Online GWiR 5 December 2008 from IP Think Tank

Here is IP Think Tank’s weekly selection of top Online intellectual property news breaking in the blogosphere and internet.

Please join the discussion by adding your comments on any of these stories, and please do let us know if you think we’ve missed something important, or if there is a source you think should be monitored.

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Highlights this week included: content now under creative commons license (EFF) (Creative Commons) (Lessig) (Michael Geist) (IPKat) (TorrentFreak) (Techdirt) (Creative Commons)

DMCA exemption petitions (ContentAgenda) (EFF) (Ars Technica) (EFF) (Rebecca Tushnet’s 43(B)log) (ContentAgenda)



Global – Copyright

New Firefox extension turns into illegal free-for-all (CNET), (TorrentFreak)

Business Software Alliance intercepts auctions selling pirated software worth combined US$22 million (Afro-IP)

Valve says DRM is stupid, but Microsoft still doesn’t get it (Ars Technica)


Global – Trade marks

New .tel domains bid to be world’s phone book (Out-Law)

GoDaddy uses Standard Tactics to warehouse domains (TechCrunch)



MovieX BitTorrent tracker shut down by Australian police (TorrentFreak)

Film companies test ISP liability for online copyright infringement in Australia (Managing Intellectual Property)



Official website of Bulgarian President now available under Creative Commons Attribution-No Derivs license (Creative Commons)



Microsoft obtains Federal Court order imposing $100,000 award against Quebec man for selling counterfeit software in violation of earlier order (Michael Geist)



Japan sake brewers’ hangover after Chinese trade mark squatting (IP Dragon)

Nanchang: internet cafes required to switch to legal software (IP Dragon)

New face at Baidu awaits considerable intellectual property conflicts (IP Dragon)

Piracy distributes Guns N’ Roses album in China (IP Dragon)



European trade marks in a virtual world (Class 46)

European Council rejects EU Parliament’s amendment against three strikes rule (Techdirt) (TorrentFreak)


New Zealand

Director of Auckland internet cafe charged with illegally distributing movies on his public computers (ContentAgenda)


South Africa

Tribute site domain name infringed Citroën’s trade mark rights (International Law Office)


United Kingdom

Interflora sues Marks & Spencer over Google keywords (Out-Law)

UK consumers, Big Content battle over three-strikes rules (Ars Technica)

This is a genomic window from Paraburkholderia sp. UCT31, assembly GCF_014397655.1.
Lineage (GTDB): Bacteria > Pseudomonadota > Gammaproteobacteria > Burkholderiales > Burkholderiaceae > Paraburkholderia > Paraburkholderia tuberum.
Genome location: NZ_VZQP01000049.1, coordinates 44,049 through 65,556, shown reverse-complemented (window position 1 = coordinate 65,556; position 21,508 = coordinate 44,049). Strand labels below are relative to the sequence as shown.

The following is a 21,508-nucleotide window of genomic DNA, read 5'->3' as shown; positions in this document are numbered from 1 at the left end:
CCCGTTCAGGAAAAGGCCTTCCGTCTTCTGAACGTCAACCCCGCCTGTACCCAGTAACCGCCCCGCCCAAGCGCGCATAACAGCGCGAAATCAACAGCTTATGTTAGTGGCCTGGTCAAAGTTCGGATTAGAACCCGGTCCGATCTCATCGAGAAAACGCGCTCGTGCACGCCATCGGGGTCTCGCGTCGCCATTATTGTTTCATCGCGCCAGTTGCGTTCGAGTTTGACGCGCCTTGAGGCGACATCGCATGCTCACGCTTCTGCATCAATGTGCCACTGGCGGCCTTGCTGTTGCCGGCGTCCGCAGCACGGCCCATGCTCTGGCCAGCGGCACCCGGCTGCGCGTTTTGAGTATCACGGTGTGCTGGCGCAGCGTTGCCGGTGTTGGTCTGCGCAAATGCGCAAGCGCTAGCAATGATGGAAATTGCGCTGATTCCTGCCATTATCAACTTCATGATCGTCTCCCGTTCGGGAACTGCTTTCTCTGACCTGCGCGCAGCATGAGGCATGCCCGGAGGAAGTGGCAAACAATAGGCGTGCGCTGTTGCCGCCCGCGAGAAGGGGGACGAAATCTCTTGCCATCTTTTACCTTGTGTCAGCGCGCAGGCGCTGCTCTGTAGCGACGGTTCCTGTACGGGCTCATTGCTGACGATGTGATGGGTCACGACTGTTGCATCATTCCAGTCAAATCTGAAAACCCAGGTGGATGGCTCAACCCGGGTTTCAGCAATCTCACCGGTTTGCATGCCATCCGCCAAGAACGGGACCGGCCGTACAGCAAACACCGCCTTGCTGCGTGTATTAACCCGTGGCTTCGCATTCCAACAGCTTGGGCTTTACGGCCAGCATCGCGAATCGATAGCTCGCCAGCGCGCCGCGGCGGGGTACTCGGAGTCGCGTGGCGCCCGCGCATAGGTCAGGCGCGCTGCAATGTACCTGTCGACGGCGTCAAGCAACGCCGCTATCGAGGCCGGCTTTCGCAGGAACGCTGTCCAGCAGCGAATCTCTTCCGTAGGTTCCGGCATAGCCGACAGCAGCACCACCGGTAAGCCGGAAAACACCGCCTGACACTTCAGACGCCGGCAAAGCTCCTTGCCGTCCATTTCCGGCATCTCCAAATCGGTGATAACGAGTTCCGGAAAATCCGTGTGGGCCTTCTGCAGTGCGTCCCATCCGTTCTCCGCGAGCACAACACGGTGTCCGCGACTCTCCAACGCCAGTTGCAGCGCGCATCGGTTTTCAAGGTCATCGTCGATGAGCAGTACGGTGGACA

Senior citizens among those receiving questionable copyright infringement presettlement letters over alleged of P2P downloading of porn (Ars Technica)

Atari backs away from Davenport Lyons, as more innocent threat letters are uncovered (Techdirt)


United States


Statutory damages should bear some relation to actual damages suffered: Yurman v Castaneda (Recording Industry vs The People) (Techdirt) content now under creative commons license (EFF) (Creative Commons) (Lessig) (Michael Geist) (IPKat) (TorrentFreak) (Techdirt) (Creative Commons)

DMCA exemption petitions (ContentAgenda) (EFF) (Ars Technica) (EFF) (Rebecca Tushnet’s 43(B)log) (ContentAgenda)

Inside views: the man who took on the music industry – Ray Beckerman (Intellectual Property Watch)

Warner pitches music tax to universities: you pay, we stop suing (Techdirt)

RIAA sues transplant patient (Recording Industry vs The People)

Usenet claims dropped in file-sharing suit filed by 14 recording companies including Sony BMG and Virgin Records (Law360)

Apple adds digital piracy claim to Psystar suit (Law360) (Law360)

MPAA: opposition to selectable output control ‘astonishing’ (Ars Technica) (Techdirt)


Trade Marks

Jewellery company quest to expand trade mark law could quash internet commerce: EFF urges court to reject appeal in Tiffany v eBay (EFF)

Tech bloggers mine PTO and WHOIS databases for clues about KUMO brand (Seattle Trademark Lawyer)

Yahoo countersues American Airlines for declaratory judgment (Technology & Marketing Law Blog)



‘Patent Hawk’ lawsuit was an inside job, says Microsoft: Odom v Microsoft (The Prior Art) (Patent Prospector)   



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